Many carers struggling with 'unmanageable debt', warns Christian charity

(Photo: Unsplash/Kamila Maciejewska)

A new report has warned that many carers are falling into debt as they struggle to cover their basic living costs. 

Christians Against Poverty said the debt experienced by many carers was "unmanageable", and that in some cases, delays to Universal Credit had contributed to the difficulties.

It surveyed 1,200 receiving help with their debt from the charity, around a quarter (26%) of whom said they were caring for sick or disabled family members. 

Half of those who identified as carers said they were unable to work because of their responsibilities at home, while more than a third were single parents.

They were also found to be twice as likely to have suffered a childhood trauma or be struggling with bereavement.  

One woman who is a full-time carer for her mother says she was left with only £195 a month from Universal Credit to cover the household's living expenses after the cost of the rent and her £64 Carer's Allowance was deducted. 

She said she fell into debt after the move onto Universal Credit left her without income for seven weeks, forcing her to use credit cards. 

She described the stress brought on due to food shortages and debt collectors chasing her for payment. 

"I was continuously worried about phone calls – I wouldn't answer the phone. Letters were coming through the door that I couldn't face. Going out the door – I couldn't do it," she said.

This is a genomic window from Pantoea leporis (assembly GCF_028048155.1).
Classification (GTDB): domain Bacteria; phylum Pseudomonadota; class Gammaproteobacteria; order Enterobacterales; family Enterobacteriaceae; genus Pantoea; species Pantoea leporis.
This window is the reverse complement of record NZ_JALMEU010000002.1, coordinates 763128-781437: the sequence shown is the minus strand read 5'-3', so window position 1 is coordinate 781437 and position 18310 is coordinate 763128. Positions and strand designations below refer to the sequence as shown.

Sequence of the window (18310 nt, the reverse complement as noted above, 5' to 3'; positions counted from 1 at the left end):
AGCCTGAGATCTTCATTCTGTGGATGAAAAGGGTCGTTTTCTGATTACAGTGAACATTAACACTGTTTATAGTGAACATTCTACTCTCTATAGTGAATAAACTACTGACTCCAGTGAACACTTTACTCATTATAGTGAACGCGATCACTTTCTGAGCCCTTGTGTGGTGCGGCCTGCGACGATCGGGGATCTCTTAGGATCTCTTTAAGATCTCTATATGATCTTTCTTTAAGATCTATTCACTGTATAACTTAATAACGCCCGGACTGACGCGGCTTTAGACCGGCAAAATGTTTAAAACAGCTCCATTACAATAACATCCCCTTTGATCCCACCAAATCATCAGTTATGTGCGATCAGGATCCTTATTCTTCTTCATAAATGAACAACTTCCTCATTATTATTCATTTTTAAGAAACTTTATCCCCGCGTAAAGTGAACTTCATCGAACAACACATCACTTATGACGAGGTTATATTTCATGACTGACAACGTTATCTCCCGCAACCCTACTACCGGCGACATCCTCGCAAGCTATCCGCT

Although she is now debt free after going through insolvency, she said the low income from Universal Credit was "ridiculous".

"There are so many people I've spoken to or heard about that have struggled, even using food banks," she said.

Matt Barlow, chief executive of CAP, which runs free debt services through churches, said: "Some people just have so much to deal with.

"The worst element of these combined difficulties is that they are so often suffered privately as people try to get through each day, carrying these incredible burdens.

"Society sometimes finds it easy to dismiss people in debt but our experience shows that unexpected changes in circumstances like ill-health can really change the family dynamic – and the level of income coming into the home."